Stratford woman recounts Route 8 wrong-way crash, issues warning to drivers
A Stratford woman was critically injured after a wrong-way crash a year ago is warning people to slow down and avoid getting on the wrong side of highways.
Jailisa Reyes, 29, lost her left leg after a drunk driver caused a head-on collision while going the wrong way on Route 8 in Beacon Falls last August.
Reyes hopes that by telling her story, no one will have to go through what she went through.
News 12 Connecticut exclusively obtained state police body cam video that shows first responders rushing a critically injured Reyes to the hospital. A pickup truck had struck the side of her vehicle causing it to flip.
"My car spun," Reyes recalled. She is a 29-year-old single mother with a 9-year-old son. "I remember being so hopeless in the hospital, like, I just... I thought my life was over.”
Records obtained by News 12 Connecticut say 35-year-old Moyan Henry, of Waterbury, was later arrested. Charges against him included driving while intoxicated, going the wrong way on the highway, causing a head-on collision and leaving a path of destruction.
Reyes said her struggles extended far beyond the scene of the accident.
"I had a lot of surgeries. I have one coming up in December," she said.
Her son remembers the long separations from his mother due to those surgeries at the height of the pandemic. He said it broke him down and caused him to cry every time. There's been no shortage of tears, the family said, during what has been a long and painful recuperation.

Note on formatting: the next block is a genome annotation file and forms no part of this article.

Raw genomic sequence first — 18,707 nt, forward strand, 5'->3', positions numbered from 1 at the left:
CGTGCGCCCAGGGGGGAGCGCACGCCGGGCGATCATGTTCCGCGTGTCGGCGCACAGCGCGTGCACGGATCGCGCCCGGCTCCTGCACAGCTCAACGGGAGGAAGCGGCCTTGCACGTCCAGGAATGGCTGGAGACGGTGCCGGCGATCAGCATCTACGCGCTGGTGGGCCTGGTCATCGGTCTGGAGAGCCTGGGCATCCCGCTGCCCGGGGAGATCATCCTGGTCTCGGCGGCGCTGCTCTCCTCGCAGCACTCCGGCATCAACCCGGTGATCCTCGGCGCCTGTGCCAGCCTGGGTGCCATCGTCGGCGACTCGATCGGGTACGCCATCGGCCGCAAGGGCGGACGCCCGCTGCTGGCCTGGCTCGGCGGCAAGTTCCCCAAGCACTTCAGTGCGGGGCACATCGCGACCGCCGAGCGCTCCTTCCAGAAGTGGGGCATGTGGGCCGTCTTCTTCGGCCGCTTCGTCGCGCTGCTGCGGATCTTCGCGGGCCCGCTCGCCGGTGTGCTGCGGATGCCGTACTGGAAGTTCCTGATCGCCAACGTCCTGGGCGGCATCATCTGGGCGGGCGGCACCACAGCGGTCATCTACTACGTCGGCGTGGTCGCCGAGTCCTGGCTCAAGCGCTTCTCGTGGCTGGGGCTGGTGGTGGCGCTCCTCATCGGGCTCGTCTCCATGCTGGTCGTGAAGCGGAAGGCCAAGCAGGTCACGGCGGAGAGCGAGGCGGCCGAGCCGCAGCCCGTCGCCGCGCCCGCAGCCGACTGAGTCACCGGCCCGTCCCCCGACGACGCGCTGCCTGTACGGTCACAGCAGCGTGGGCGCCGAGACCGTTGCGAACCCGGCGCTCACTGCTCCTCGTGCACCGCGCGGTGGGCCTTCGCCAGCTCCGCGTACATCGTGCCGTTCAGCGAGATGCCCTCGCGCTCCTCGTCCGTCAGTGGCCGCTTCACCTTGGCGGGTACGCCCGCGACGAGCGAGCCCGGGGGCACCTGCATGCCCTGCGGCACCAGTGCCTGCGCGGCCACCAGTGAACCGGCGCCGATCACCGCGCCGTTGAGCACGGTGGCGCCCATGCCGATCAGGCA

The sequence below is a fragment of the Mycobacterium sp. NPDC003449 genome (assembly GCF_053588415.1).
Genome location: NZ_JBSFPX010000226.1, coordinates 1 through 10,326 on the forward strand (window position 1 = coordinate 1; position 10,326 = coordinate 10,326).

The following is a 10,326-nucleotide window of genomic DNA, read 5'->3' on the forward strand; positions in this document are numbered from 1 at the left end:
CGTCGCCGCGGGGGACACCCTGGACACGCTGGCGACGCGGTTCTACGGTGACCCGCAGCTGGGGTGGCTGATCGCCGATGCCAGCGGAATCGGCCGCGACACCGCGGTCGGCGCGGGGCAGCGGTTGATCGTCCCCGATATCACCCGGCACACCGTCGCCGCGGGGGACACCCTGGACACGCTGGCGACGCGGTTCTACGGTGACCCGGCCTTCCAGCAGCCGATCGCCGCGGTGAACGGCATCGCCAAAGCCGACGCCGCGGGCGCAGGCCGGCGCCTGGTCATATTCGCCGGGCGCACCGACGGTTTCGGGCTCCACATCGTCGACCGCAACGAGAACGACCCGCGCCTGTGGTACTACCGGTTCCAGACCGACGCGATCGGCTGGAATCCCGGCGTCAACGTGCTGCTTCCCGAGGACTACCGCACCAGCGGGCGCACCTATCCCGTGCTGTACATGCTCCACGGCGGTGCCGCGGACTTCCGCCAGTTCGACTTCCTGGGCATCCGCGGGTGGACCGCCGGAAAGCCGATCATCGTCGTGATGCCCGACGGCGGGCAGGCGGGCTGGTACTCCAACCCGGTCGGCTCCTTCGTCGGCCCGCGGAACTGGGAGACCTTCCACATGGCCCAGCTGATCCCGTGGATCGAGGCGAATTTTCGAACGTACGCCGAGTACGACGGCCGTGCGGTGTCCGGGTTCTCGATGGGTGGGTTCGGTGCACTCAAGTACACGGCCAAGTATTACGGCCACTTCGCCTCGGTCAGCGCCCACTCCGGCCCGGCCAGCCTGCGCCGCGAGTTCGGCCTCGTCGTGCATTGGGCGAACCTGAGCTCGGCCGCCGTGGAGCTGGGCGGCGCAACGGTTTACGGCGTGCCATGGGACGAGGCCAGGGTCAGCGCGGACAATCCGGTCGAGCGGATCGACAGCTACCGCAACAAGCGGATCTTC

Officials said there have been 20 wrong-way crashes so far this year in Connecticut. It's a dramatic rise over previous years, which is prompting the state to install flashing beacon warning systems to recognize and then alert wrong-way drivers.
"I'm going to urge the Department of Transportation to take the Connecticut experience, the model we're providing here and implement it nationwide because we can prevent wrong-way crashes," said Sen. Richard Blumenthal.
Reyes said she is determined not to give up and to make a full recovery. She is determined to get back to what she calls "something resembling a normal, happy life."
"It was a hard thing for me for a long, long time," Reyes said. "It still is hard. I'm just learning to cope with it because I have to keep going. I can't just let it bring me down. I have to keep fighting to just learn this new life I have to live."